GOING for gold – that’s the vow from Milngavie swimmer Jack Thorpe after he roared on Scotland’s Michael Jamieson to silver success at the London Olympics.
Teenager Jack sat glued to the television as Jamieson – who honed his skills in East Dunbartonshire – claimed three consecutive British records and silver in the 200m breaststroke.
Now 18-year-old Jack has set his sights on a podium finish in two years’ time at the 2014 Commonwealth Games in Glasgow.
“Watching Michael win a silver was really inspirational,” he said. “He has made me get back in the pool and work hard all week because I now want to get going again.
“It was really motivational watching him win a medal for Scotland. Everyone is still talking about it, even people that aren’t into sport or swimming — there has been a huge reaction.
“I think he has helped put swimming on the map in Scotland.
“There are other good, young Scottish swimmers coming through and I hope I can follow in his footsteps.”
Jack has already proven himself as a rising star in Scottish swimming after claiming a silver of his own at the Scottish Open and National Youth Championships earlier this summer.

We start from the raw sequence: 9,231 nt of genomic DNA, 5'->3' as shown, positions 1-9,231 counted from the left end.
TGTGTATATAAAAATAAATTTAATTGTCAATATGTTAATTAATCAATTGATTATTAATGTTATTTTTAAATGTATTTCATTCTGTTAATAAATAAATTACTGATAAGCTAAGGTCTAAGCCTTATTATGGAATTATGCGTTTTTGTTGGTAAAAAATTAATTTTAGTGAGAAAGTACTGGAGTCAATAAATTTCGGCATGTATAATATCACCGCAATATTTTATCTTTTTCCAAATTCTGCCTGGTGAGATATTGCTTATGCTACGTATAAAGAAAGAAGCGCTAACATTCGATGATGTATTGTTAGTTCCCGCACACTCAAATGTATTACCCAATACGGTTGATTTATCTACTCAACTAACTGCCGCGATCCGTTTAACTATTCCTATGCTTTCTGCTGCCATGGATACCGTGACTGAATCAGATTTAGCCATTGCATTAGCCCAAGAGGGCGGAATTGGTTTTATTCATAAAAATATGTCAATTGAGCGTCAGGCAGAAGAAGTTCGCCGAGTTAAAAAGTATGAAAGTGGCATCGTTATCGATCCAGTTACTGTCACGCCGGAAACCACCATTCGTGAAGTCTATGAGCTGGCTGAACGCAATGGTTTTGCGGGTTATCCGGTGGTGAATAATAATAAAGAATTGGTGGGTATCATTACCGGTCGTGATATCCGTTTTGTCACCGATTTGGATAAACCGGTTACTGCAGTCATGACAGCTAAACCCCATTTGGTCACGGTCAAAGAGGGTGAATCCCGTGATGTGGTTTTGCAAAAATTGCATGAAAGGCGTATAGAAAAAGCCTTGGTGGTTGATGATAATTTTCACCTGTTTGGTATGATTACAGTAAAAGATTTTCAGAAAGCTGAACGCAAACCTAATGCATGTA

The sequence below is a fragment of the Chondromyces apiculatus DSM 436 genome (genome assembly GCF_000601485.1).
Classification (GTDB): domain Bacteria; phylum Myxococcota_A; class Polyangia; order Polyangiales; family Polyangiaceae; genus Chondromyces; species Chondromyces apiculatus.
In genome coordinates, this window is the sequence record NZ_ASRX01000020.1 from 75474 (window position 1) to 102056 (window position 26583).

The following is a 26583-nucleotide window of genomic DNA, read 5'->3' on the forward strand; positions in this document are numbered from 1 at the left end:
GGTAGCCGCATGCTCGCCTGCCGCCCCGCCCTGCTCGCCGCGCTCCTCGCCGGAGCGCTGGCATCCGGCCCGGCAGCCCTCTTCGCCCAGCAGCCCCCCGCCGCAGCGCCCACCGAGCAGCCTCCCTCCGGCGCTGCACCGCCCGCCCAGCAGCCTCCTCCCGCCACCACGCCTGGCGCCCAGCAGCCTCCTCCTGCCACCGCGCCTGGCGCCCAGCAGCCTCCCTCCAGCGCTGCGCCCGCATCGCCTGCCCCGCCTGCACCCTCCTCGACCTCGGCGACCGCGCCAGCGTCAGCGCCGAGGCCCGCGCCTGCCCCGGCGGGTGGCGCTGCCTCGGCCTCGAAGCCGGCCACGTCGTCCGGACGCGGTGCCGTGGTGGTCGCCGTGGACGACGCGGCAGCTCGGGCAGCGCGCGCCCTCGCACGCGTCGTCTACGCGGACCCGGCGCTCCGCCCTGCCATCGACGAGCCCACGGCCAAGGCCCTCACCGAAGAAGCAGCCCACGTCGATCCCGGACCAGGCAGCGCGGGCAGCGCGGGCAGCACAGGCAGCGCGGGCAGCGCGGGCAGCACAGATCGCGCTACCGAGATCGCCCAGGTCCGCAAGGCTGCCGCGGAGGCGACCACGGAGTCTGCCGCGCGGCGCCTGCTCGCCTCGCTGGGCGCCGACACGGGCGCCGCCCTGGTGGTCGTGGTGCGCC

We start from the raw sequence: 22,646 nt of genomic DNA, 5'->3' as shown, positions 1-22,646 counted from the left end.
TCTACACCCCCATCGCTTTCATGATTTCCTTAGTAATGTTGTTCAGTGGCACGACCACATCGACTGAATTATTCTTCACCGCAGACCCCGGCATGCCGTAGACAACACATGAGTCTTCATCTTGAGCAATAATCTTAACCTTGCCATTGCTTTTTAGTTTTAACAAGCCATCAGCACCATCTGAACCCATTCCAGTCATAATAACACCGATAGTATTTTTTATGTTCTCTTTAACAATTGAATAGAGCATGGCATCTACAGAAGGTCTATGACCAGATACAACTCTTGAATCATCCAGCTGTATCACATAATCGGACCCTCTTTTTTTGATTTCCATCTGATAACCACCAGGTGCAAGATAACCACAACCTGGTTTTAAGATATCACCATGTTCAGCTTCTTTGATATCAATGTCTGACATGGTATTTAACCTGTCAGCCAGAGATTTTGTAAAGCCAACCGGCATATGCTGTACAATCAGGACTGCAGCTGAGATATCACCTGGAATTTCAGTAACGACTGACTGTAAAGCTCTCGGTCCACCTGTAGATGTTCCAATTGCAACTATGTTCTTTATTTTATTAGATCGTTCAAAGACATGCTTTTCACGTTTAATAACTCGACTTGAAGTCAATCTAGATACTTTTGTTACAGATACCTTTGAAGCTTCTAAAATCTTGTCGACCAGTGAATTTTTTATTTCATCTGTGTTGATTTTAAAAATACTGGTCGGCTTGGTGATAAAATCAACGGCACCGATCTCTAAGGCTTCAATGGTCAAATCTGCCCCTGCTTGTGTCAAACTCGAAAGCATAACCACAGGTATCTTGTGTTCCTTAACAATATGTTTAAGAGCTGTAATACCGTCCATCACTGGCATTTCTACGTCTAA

And now with such a major international competition heading to his home country, the next logical step is to clinch a medal in Glasgow.
He said: “It has been great winning the silvers in pretty good times, but I was just hoping to make the final at the Scottish Open, so I was particularly pleased with that.
“Hopefully I can make the squad for the Glasgow Games and spring a surprise like Michael Jamieson.
“But it is hard to say whether I’m a medal contender yet because I’m only 18, which is still quite young for a sprinter.
“I won’t be at my peak until my early or mid-20s, but it would be brilliant to win a medal in front of my home fans.
“It is a once-in-a-lifetime opportunity to compete in front of them, although I just hope I make the team first.”
The presence of former Scottish 50m record holder Craig Houston in his camp will only serve to bolster Jack’s chances of a medal.
Houston broke the national 50m freestyle record at the 2006 Commonwealth Games with a time of 23.03secs and Jack insists he could not be better coached for a tilt at Glasgow gold.
He said: “It is great having Craig in my corner, he is a great coach and has played a big role in my development.
“I used to swim 1,500m, but when my old coach left he came in, noticed the potential I had and said my style was better suited to 50m.
“I am actually faster than he was at my age and was only 0.08secs away from beating his record.
“It is good to know I am heading in the right direction, although Craig keeps telling me to keep working hard to go quicker.”
Jack benefits from being a member of the Bank of Scotland Local Heroes programme which, in partnership with SportsAid, provides support and funding to 82 of Scotland’s most talented developing athletes.
Since 2008, the programme has supported 170 athletes.